That is the referendum that David Cameron should be promising us.

Tuesday, November 3, 2009

Six Months Left

It’s a strange feeling when a long standing government is in its last months and slowly drifts out of power. They can’t acknowledge that, of course, but we are now all thinking of the days when Gordon Brown has moved on and asking ourselves who will be the next Labour leader, and what will David Cameron be like as Prime Minister?

There is, of course, none of that euphoria we saw in 1997. The collapse of the Major government, after 18 years of Tory rule, sparked a national celebration, young faces at the top, Blair’s babes, ‘things can only get better’, Michael Portillo defeated etc. This fitted in with society with ‘cool Britannia’, Britpop, 90s fashion, lots of flag waving. At long long last the Conservatives were gone and the party can start.

Now they are coming back! This is the hard bit. It took so long to get rid of them but ten minutes later they may be returning – the days of using unemployment to control the economy (it was a ‘price worth paying’), tax perks for the wealthy, spending cuts for the rest of us etc. The only good bit will be watching them self-destruct next time there’s a European treaty on the horizon despite the damage this will do to our interests in Europe.

The Labour party of 1997 was completely different to that which lost power in 1979 and much different from the Neil Kinnock party in the 1980s. New Labour changed itself beyond recognition and captured the then spirit of the nation. Now New Labour is tired and bankrupt (as is the nation). But have the Conservatives changed? Are they much different from the Conservatives that were hammered in 1997? I am not so sure.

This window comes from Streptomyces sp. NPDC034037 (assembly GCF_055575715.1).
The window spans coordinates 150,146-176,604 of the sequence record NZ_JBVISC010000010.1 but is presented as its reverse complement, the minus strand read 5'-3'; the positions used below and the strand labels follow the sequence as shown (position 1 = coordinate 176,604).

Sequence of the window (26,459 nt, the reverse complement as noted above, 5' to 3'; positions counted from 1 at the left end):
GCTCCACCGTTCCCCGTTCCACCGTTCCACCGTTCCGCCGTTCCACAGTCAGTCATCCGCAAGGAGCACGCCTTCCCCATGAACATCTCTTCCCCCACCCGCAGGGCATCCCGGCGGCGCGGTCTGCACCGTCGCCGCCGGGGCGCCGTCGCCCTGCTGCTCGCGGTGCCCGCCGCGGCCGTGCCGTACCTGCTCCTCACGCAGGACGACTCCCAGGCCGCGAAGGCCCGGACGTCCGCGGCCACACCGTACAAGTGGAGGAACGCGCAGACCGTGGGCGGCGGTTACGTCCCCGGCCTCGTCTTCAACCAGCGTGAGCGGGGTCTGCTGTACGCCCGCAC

And what about us in the Lib Dems? We have grown – we control or share control of numerous councils around the country, we have governed in Scotland and Wales, and we have more MPs than any third party since 1929. The days of a handful of Liberals and lost deposits are long gone (although it must have been fun sitting around a table with Cyril Smith and Clement Freud). But we must keep going, keep the pressure on, keep campaigning – as we are needed. A country that only has the choice between Gordon Brown’s Labour and the 'nasty' Conservative party in an out-of-date unrepresentative centuries-old political system is an unlucky country indeed.

Let’s hope we have a good year next year. If there is a Conservative government, the country will need an effective opposition to keep them on their toes, and that’s where we come in.